Why do we romanticise love in 1 Corinthians 13? It has become traditional to have this chapter as the main reading at weddings – I know I did.

1 Corinthians 13 says, ‘If I speak with tongues of humans and of angels, but do not have love, I have become a sounding bronze, or a clanging cymbal. If I have the gift of prophecy, and know all mysteries and all knowledge; and if I have all all faith, so as to remove mountains, but do not have love, I am nothing. If I dole out all my goods to feed the poor, and if I surrender my body so that I may boast, but do not have love, it profits me nothing. Love is patient and kind; love does not envy. Love does not brag, is not proud, does not behave itself inappropriately, does not seek its own way, is not irritable, does not keep a record of wrongs; does not rejoice in unrighteousness, but rejoices with the truth; bears all things, believes all things, hopes all things, endures all things. Love never fails. But where there are prophecies, they will be done away with. Where there are tongues, they will cease. Where there is knowledge, it will be done away with. For we know in part, and prophecy in part; but when that which is complete has come, that which is partial will be done away with. When I was a child, I spoke like a child, I felt as a child, I thought as a child. Now that I have become an adult, I have put away childish things. For now we see in a mirror, dimly, but then face to face. Now I know in part, but then I will know fully, even as I was also fully known. But now faith, hope, and love remain – these three. The greatest of these is love.‘ (NHEB)

The Greek word used in this passage for the word love is agape – unconditional love. It’s the highest of all the versions of love. In our English language, we only have one word for love, but in other languages, such as Greek, they use various words to describe the different forms of love. So, traditionally, we have romanticised this chapter to explain what type of love the author is describing. But, this is not the case. Of course, agape is a good way to love one’s spouse, but there will likely be other forms of love evident in a loving, faithful, committed, romantic relationship – such as erotic love, for example.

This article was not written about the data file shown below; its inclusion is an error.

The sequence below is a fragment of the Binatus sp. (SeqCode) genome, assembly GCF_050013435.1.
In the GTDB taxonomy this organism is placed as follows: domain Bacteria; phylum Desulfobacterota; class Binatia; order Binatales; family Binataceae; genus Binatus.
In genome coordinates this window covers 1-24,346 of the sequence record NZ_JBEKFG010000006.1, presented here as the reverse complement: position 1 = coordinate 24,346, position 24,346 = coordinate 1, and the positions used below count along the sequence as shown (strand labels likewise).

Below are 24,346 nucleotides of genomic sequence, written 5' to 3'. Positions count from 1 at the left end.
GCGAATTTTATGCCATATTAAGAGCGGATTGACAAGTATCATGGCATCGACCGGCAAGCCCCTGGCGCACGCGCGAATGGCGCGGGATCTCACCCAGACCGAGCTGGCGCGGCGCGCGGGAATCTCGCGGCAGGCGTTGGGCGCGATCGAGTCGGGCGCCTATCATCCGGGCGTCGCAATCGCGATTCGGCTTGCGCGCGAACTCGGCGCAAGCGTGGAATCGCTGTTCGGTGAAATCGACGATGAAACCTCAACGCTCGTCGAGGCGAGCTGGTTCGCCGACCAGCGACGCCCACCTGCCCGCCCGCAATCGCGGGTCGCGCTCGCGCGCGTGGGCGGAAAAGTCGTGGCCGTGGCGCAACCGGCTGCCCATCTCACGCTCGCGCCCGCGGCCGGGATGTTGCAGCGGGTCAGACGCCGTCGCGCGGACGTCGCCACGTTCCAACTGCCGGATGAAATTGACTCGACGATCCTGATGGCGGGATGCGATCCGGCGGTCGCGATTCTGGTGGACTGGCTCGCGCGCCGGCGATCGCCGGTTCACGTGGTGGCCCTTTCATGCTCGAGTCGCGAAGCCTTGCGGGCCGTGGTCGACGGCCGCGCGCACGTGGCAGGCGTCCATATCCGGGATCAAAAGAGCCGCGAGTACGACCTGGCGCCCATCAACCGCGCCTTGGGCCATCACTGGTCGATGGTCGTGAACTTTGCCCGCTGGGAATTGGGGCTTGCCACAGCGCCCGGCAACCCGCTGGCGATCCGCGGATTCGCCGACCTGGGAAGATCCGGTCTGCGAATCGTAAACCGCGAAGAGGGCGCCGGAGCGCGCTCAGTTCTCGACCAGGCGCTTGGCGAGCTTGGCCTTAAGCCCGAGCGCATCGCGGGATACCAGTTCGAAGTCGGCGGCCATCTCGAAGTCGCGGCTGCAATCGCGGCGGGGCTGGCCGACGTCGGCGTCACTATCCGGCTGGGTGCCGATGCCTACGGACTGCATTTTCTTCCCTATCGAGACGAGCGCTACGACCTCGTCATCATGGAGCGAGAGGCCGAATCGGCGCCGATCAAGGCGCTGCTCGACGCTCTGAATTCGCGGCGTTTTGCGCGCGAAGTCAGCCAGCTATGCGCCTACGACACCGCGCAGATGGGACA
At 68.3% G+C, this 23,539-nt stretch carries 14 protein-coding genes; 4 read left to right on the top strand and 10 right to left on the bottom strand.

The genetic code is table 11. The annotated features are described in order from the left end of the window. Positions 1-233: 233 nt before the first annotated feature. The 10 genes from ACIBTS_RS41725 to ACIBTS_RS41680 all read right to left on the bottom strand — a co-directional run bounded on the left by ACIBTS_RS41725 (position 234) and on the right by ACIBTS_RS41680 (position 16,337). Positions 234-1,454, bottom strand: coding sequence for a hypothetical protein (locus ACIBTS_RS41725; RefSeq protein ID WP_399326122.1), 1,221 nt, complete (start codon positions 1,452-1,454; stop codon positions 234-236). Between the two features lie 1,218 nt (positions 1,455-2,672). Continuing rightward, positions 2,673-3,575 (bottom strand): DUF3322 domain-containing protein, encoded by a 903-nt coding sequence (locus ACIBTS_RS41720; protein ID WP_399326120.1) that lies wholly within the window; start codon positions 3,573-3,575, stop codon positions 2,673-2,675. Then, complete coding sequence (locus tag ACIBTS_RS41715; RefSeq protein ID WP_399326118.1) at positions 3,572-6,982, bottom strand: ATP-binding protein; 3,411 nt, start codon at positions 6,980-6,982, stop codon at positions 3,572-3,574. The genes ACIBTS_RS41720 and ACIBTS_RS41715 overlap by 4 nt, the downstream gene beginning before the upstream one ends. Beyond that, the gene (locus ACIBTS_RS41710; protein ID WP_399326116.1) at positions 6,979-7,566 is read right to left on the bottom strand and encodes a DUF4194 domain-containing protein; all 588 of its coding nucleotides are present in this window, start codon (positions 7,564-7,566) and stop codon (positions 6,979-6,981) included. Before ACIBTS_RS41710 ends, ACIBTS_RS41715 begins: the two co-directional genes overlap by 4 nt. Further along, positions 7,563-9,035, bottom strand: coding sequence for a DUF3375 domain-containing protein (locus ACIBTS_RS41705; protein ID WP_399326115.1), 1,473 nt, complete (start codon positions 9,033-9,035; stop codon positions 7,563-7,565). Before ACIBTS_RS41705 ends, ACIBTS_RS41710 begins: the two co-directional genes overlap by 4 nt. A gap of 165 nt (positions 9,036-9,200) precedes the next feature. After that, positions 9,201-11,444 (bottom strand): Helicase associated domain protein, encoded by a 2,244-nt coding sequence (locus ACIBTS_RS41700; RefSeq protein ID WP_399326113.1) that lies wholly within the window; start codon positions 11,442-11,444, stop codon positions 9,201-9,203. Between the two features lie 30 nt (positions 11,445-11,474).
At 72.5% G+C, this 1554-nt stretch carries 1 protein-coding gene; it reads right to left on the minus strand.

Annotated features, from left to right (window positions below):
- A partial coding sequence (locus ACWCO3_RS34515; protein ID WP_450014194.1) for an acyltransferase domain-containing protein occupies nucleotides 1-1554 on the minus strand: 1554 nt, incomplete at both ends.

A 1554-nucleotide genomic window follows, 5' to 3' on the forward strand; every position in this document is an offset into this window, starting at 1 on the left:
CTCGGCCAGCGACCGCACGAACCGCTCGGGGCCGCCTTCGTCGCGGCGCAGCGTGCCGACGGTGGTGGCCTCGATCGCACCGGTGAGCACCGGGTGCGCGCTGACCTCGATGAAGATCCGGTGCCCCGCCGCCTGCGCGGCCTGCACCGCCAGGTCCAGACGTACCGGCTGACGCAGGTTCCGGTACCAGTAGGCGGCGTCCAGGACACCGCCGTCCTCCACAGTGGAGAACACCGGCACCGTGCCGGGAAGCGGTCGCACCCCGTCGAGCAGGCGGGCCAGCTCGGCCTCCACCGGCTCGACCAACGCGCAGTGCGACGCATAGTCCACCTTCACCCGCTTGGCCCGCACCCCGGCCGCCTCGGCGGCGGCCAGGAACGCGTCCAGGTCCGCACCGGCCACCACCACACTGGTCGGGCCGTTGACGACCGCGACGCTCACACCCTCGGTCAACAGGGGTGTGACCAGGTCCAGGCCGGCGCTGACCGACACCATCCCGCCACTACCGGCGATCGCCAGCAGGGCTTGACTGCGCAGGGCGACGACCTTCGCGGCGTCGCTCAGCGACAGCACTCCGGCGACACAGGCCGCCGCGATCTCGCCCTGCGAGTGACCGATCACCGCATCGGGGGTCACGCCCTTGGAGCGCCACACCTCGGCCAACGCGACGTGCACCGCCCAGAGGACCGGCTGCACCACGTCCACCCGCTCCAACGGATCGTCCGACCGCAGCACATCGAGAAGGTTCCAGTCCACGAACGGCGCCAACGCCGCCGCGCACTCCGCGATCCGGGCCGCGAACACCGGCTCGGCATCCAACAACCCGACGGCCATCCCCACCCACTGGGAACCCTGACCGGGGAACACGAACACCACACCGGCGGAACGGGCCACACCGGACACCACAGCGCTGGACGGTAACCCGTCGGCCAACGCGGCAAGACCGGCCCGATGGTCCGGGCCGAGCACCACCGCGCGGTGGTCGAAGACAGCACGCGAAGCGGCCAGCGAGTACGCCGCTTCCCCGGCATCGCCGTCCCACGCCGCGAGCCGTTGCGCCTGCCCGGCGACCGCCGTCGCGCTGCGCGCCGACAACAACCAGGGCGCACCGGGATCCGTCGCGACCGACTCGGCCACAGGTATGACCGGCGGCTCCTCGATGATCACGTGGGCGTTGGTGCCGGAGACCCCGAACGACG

So, we can extend the love described in this chapter to the other people we know too. It’s this same love that we’re encouraged to love our neighbours, enemies and God. Agape is tough to do, we struggle to truly love with agape in our most intimate relationships, so how much harder is it to do so when it comes to our enemies!?!

When I think of my ‘enemies’ I find it really difficult to face the choice laid before me to extend agape to them. It’s a choice I often find myself disobeying. But, I’m determined to work on myself and learn to choose agape more often and for more people. Agape is unconditional, but that doesn’t mean that we should ignore the ‘bad stuff’ that people do. Extending agape is just as difficult as extending forgiveness, but just as worthwhile. It doesn’t let the other person off the hook, it just releases us from the burden of bitterness so that we can focus on healing, recovery and our relationship with Abba-Jesus-Spirit.

It’s a lifelong journey of learning, practising, getting it wrong, and trying again. Full transformation and full ability of complete agape, I believe, are only completed at the time of Jesus’ second coming.

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